Leader of Government Business
Members of Provincial Legislature
The past few days have been a challenging one for our Province of KwaZulu-Natal in particular, and South Africa in general. In the eyes of the world, our humanity as a country came under question, and its long-standing stature as a symbol of civility and tolerance was undermined.
The latest visuals of a Mozambican man being stabbed and left to die in Alexandra Township, summed up the barbaric nature and gruesomeness of the violence that is engulfing our country. What is even sickening, is to learn that this fellow African man lost his life over unpaid cigarettes. This extreme barbarism, has brought our world renowned value of Ubuntu under question.
Madame Speaker and honourable members, indeed that was our moment of shame.
Our Province of KwaZulu-Natal has been thrust into the spotlight after the eruption of this violence directed to foreign nationals of African origin, mainly, in the townships around the City of eThekwini.
Not only have these attacks led to the loss of lives and the destruction of property, but they have created a blight on the reputational image of the Province and the country. It has resulted to a perception being created that the province and the country, is hostile to foreigners from the rest of Africa.
While no efforts should be spared to find the root causes of the attacks, the government of KwaZulu-Natal has the immediate duty to ensure that it moves with speed to nip this scourge in the bud and create a platform conducive to deal with the complexities of the challenge. We are not only the second contributor to the gross domestic product of the country, but an integral part of the global community and an investment destination of choice.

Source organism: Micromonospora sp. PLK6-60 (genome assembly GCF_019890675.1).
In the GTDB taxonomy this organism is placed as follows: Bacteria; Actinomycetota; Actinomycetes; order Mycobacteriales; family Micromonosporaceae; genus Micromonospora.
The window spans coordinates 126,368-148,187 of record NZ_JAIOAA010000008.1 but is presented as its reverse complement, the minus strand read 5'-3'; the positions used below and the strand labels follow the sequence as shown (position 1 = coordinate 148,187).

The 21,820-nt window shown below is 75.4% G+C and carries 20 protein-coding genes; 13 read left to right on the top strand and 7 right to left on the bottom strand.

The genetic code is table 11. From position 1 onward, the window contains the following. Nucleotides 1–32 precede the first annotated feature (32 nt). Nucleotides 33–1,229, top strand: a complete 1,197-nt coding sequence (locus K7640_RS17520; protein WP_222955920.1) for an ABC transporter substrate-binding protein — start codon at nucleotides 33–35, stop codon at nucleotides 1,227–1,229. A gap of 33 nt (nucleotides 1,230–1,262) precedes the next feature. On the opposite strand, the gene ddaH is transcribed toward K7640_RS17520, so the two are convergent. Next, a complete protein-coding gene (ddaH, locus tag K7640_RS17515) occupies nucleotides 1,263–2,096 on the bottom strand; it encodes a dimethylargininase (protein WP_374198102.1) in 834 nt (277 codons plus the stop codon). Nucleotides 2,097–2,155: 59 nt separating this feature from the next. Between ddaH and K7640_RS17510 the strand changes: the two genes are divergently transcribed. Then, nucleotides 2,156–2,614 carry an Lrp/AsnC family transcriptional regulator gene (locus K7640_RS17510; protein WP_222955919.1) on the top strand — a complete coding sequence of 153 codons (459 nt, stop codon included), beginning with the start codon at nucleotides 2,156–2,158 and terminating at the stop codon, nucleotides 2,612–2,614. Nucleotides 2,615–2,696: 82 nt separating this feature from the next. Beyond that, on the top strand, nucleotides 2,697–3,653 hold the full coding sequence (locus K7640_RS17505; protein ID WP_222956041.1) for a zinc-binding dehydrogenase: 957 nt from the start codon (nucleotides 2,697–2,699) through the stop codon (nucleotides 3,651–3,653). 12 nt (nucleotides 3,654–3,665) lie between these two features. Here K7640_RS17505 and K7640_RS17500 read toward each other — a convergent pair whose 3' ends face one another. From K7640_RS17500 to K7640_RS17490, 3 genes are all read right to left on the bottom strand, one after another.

Critically, and owing to our comparative advantage of being home to two ports, our province is positioning itself as the gateway to the African continent. This, therefore, means that as provincial government we need to do everything possible to ensure that we project an image of political stability and solid leadership.
In this regard, a comprehensive communication campaign to deal with some of the above-mentioned challenges is underway and led by the Provincial Government Communication in the Office of the Premier. This to date has included a range of media engagements to ensure that we drive our message on efforts to diffuse this situation. We will be engaging on further community engagements through town hall meetings. In order for this anti-xenophobia campaign to gain traction, we have engaged Ladysmith Black Mambazo who as part of their 55th Anniversary celebration has joined forces with Malian international artist, Salif Keita to record a song on anti-xenophobia. This will be recorded in the coming week.
When the first incident was reported in our Province, which had initially led to a displacement of about 200 people in Isipingo, south of Durban, as the Executive Council government we moved swiftly in condemning these acts of violence in our statement issued on 2nd April 2015.